For example, Pilewskie et al.15 cite our paper in support of the statement that “ductal carcinoma in situ (dcis) is a noninvasive breast lesion with no theoretic metastatic potential and excellent survival”; Shieh et al.16 deem dcis “likely to be a true precursor lesion” rather than a cancer; Ganz et al.17 note that treatment for dcis is “thought of as breast cancer prevention, because ductal carcinoma in situ is rarely lethal”; and Masood et al.18 suggest that our paper “raises the question of why we are calling an entity ‘cancer’ when it does not act like a malignant lesion,” which is “sufficient evidence to consider a definitive change in the use of the term ‘carcinoma in situ’ and replace it with a less threatening terminology.” It is interesting to note that in regard to that issue (and the three other issues discussed in the subsections that follow), none of the commentators actually said that we were wrong—that is, that dcis is not a fully-fledged cancer. Rather, they used agreeable language to state the contradictory view that dcis is a precursor, and as such, they seemed not to wish to engage in a serious scientific debate—perhaps for fear of giving offense ... or perhaps because they have borrowed the idea of “alternative facts.”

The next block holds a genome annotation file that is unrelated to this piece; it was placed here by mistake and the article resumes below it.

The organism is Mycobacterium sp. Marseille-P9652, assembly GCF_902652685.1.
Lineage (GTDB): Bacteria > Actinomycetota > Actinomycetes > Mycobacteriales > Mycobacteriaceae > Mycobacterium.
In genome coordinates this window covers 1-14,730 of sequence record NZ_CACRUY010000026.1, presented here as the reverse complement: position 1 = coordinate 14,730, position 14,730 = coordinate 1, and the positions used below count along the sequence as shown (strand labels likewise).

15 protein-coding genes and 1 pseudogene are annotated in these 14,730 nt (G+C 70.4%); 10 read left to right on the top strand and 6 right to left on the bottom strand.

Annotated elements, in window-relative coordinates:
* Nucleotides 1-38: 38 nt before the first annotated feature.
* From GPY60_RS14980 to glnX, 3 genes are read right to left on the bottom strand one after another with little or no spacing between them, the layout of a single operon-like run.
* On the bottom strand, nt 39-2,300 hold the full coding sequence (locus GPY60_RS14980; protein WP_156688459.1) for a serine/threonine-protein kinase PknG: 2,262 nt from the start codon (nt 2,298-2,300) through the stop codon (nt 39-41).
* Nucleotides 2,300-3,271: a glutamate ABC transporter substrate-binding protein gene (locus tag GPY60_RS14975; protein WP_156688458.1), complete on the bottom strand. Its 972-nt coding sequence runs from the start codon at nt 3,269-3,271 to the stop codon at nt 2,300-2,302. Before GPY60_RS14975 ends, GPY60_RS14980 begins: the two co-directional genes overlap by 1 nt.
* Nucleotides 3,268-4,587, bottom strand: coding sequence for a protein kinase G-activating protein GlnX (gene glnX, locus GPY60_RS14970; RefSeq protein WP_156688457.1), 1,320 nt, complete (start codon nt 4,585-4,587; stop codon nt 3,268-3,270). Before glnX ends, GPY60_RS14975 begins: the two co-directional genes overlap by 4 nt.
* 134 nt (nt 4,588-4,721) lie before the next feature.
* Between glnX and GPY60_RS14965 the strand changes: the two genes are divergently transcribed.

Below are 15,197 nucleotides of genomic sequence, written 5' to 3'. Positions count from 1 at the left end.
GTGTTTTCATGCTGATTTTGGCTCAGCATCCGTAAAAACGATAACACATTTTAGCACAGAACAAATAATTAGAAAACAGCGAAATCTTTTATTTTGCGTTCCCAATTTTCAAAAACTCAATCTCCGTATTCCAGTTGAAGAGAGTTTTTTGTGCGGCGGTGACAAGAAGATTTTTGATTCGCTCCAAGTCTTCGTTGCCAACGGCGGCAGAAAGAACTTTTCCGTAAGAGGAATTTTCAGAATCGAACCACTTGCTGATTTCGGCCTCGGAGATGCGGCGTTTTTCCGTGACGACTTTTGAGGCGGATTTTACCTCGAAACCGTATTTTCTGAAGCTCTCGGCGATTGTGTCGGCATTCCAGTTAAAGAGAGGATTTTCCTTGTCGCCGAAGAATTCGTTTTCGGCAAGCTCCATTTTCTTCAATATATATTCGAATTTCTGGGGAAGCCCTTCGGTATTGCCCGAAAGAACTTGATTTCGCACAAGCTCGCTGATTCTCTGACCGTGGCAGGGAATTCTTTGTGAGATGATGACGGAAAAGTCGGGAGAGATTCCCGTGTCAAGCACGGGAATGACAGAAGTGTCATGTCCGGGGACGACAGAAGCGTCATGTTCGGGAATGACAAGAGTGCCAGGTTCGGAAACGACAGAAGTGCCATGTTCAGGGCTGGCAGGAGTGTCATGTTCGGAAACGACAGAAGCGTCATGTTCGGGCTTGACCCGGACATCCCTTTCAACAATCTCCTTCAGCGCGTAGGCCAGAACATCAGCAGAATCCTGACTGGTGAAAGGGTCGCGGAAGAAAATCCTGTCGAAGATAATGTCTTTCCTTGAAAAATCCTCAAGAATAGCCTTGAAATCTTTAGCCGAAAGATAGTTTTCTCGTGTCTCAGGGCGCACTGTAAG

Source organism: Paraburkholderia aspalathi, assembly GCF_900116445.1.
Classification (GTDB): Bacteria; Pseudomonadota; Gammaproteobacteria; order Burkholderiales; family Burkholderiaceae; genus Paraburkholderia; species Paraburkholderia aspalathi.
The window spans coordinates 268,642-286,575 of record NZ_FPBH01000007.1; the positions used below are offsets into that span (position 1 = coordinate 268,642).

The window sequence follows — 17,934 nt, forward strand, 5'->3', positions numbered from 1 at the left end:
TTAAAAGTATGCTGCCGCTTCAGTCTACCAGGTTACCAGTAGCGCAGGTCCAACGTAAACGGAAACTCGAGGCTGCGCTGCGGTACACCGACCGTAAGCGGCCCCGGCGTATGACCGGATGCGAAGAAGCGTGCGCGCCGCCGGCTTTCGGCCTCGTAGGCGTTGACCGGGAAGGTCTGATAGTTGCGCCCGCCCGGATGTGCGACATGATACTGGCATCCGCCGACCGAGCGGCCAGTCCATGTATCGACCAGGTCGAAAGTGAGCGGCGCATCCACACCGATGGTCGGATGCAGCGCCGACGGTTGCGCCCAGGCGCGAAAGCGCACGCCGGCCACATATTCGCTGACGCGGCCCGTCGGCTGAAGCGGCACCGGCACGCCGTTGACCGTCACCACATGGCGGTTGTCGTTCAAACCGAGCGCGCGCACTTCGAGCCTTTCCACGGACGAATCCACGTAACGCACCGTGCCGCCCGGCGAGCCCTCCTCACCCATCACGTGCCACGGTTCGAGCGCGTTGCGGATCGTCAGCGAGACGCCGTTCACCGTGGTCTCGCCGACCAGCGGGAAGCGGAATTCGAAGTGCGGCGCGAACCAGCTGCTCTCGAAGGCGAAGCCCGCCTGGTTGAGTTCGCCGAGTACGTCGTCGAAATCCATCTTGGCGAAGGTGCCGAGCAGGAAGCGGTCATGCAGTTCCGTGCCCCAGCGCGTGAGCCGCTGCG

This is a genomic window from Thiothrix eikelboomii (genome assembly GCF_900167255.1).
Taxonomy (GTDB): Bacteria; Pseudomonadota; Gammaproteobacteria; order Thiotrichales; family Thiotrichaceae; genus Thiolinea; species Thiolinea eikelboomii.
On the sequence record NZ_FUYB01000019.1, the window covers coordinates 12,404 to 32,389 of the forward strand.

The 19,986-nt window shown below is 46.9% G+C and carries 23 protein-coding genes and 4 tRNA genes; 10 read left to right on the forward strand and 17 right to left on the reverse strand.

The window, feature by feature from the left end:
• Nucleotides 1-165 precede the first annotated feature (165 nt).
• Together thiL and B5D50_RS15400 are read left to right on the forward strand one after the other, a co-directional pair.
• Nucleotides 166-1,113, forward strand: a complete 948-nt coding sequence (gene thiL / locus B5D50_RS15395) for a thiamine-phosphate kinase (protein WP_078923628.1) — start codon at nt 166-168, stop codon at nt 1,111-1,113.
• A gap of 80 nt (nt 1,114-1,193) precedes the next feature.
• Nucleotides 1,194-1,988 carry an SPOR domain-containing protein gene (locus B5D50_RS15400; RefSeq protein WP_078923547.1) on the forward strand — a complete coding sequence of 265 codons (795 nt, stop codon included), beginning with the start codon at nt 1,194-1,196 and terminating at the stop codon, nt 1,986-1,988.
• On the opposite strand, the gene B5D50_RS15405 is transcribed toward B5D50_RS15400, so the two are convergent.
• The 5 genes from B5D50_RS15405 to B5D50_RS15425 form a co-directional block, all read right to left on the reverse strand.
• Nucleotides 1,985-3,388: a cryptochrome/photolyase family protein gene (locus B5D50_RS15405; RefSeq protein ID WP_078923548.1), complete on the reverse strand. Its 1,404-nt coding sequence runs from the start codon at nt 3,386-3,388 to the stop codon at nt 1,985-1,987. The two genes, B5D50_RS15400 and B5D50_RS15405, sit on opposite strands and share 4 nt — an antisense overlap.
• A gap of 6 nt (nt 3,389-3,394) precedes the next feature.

DCIS Is Overdiagnosed and Does Not Need to Be Treated

Four articles suggested that the mortality rate for dcis subjects is comparable to the mortality rate for the general population, and the authors used that comparison to promote the “watch and wait” approach. For example, Lippey et al.19, in an article titled “Can we avoid surgery for low-risk ductal carcinoma in situ,” stated that “a 20-year breast cancer–specific mortality rate of 3.3% [is] comparable to the general population all-cause mortality over the same time period.” It is not true that the two rates are “comparable.” Lippey et al.19 did not provide a reference for the all-cause mortality rate in the general population; however, using the U.S. National Vital Statistics System65, we estimated the 20-year cumulative risk of dying from all causes to be about 4.8% for a 35-year-old woman and to be about 69.4% for a 70-year-old woman (the oldest age at diagnosis in our study). That range (5%–70%) is clearly well beyond the 3.3% mortality rate for the dcis subjects reported in our study.